The World Bank's Role in Uzbek Slavery Lights Up Washington D.C.

On International Human Rights Day, Walk Free and International Labor Rights Forum, both members of the Cotton Campaign coalition, projected striking images of Uzbekistan forced labour onto the headquarters of the World Bank in Washington D.C.
12/16/2015 03:41 pm ET Updated Dec 06, 2017

On International Human Rights Day, Walk Free and International Labor Rights Forum, both members of the Cotton Campaign coalition, projected striking images of Uzbekistan forced labour onto the headquarters of the World Bank in Washington D.C.

Why? Because the World Bank is providing more than $500 million in financing to the government of Uzbekistan for agricultural projects, despite the government's use of systematic forced labour to harvest cotton.

We want the Bank to see the impact of the modern slavery system on the lives of average Uzbek citizens forced to work hard and long hours in the cotton fields under the threat of penalty, and this protest shows the World Bank that they can no longer ignore the question of complicity through the projects financed by their loans.

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Activists gathered outside the Bank's headquarters in Washington D.C. at nightfall to watch as award-winning artist Robin Bell lit up the side of the Bank's building with a set of striking images and videos as World Bank employees left the building having finished work for the day.

"The projection drew lots of interest and I was pleased to have the opportunity to educate people about the truth behind Uzbekistan's agricultural industry - that it is underpinned by modern slavery and financed by World Bank funding" said Alex Monroe, Senior Campaigns Manager.

It still shocks me that every year in Uzbekistan the government's insists on forcibly mobilising its citizens in order to raise revenue from the cotton harvest. The government operates the world's largest state-run system of forced labour where pensioners are forced to pick cotton or submit 50% of their pension; students are threatened with expulsion if they don't take part; and healthcare is undermined for two months every year due to the mass mobilisation of teachers and doctors.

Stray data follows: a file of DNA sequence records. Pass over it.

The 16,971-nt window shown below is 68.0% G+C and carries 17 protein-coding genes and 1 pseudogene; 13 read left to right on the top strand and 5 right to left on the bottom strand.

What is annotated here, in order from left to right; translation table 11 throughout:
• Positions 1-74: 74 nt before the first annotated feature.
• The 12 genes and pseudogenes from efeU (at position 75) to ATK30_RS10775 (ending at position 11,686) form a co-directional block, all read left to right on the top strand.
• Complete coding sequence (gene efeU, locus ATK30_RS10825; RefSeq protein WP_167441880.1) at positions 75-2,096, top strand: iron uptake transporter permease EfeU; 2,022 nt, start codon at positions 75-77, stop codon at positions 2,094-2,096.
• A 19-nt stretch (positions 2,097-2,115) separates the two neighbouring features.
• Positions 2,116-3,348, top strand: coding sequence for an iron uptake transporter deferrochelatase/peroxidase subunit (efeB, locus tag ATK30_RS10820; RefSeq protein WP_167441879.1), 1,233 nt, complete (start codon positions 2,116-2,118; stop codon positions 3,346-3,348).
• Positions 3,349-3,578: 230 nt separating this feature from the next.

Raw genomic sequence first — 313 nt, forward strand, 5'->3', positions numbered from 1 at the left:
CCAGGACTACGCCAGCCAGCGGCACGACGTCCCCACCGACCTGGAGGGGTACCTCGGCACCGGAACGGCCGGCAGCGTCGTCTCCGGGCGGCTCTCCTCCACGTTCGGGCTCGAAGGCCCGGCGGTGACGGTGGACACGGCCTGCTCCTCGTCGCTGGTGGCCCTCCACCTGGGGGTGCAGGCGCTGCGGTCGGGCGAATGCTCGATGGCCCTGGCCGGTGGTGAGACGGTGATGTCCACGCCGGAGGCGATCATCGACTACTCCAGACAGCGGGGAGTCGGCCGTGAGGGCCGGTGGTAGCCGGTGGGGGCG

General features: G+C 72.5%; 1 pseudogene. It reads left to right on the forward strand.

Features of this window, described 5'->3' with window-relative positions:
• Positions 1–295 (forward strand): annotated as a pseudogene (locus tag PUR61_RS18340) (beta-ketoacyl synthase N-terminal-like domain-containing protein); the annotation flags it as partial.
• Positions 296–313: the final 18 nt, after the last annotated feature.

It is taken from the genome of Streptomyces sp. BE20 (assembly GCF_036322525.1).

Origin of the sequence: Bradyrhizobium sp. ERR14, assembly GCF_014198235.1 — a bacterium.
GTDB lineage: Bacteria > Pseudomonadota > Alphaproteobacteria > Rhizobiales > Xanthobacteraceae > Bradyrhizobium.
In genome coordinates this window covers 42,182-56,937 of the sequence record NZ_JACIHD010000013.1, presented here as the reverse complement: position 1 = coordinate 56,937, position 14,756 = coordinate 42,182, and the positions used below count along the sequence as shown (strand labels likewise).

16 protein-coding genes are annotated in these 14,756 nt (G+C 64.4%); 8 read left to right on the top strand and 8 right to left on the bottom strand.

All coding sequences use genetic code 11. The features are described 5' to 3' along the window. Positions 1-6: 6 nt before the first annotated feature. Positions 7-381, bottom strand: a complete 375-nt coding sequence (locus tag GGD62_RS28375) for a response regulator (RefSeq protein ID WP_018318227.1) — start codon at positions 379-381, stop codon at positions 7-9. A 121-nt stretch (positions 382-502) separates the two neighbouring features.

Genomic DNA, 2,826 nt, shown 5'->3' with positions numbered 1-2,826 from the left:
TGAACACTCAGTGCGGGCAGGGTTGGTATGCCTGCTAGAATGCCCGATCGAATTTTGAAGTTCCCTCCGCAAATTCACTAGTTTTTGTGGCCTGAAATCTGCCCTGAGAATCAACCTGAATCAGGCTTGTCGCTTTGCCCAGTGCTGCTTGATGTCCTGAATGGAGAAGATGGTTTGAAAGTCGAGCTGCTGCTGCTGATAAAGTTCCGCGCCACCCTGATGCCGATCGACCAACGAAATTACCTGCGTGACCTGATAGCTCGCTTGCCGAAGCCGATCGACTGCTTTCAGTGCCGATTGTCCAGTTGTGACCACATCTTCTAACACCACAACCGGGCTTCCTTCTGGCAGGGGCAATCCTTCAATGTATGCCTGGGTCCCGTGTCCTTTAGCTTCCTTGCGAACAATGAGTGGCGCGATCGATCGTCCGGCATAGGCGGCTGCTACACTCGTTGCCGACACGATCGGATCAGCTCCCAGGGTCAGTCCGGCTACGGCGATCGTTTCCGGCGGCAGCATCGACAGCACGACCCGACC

This year, the Uzbek authorities have gone to great lengths to keep its use of forced labour secret by claiming the mass mobilisation is voluntary. We know this is not the truth. The Uzbekistan police have repeatedly arrested and physically beaten Uzbek human rights activists who are risking their lives to monitor and speak out on the use of forced labour in the cotton fields.

Thanks to the actions of brave monitors on the ground, the Uzbekistan government's dirty secret is out.

Despite this evidence of widespread forced labour in World Bank project areas by independent human monitors, backed up by a recent report by the International Labour Organization, the Bank has so far refused to suspend the projects. And this is after the World Bank has pledged to suspend its loans to Uzbekistan if forced labour is found.

Uzbekistan's actions are in strict violation of international law and the government's own stated commitments to end its use of forced labour, and now the international community must recognise their complicity in its actions.

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The international public have thrown their support behind this demand, with close to 100,000 Walk Free supporters signing the petition urging World Bank President Jim Yong Kim to suspend World Bank loans to Uzbekistan.

The message that modern slavery is unacceptable is watered down when it comes with a cheque for millions of dollars. With our protest outside the World Bank building we remind the World Bank that they cannot allow loans to propagate this illegal practice.

The World Bank should take responsibility and suspend payments to the government of Uzbekistan, and leverage reinstatement of project financing to incentivise the Uzbek government to reform the root causes of forced labour.

Find out more and take action here: www.walkfree.org/uzbek-slavery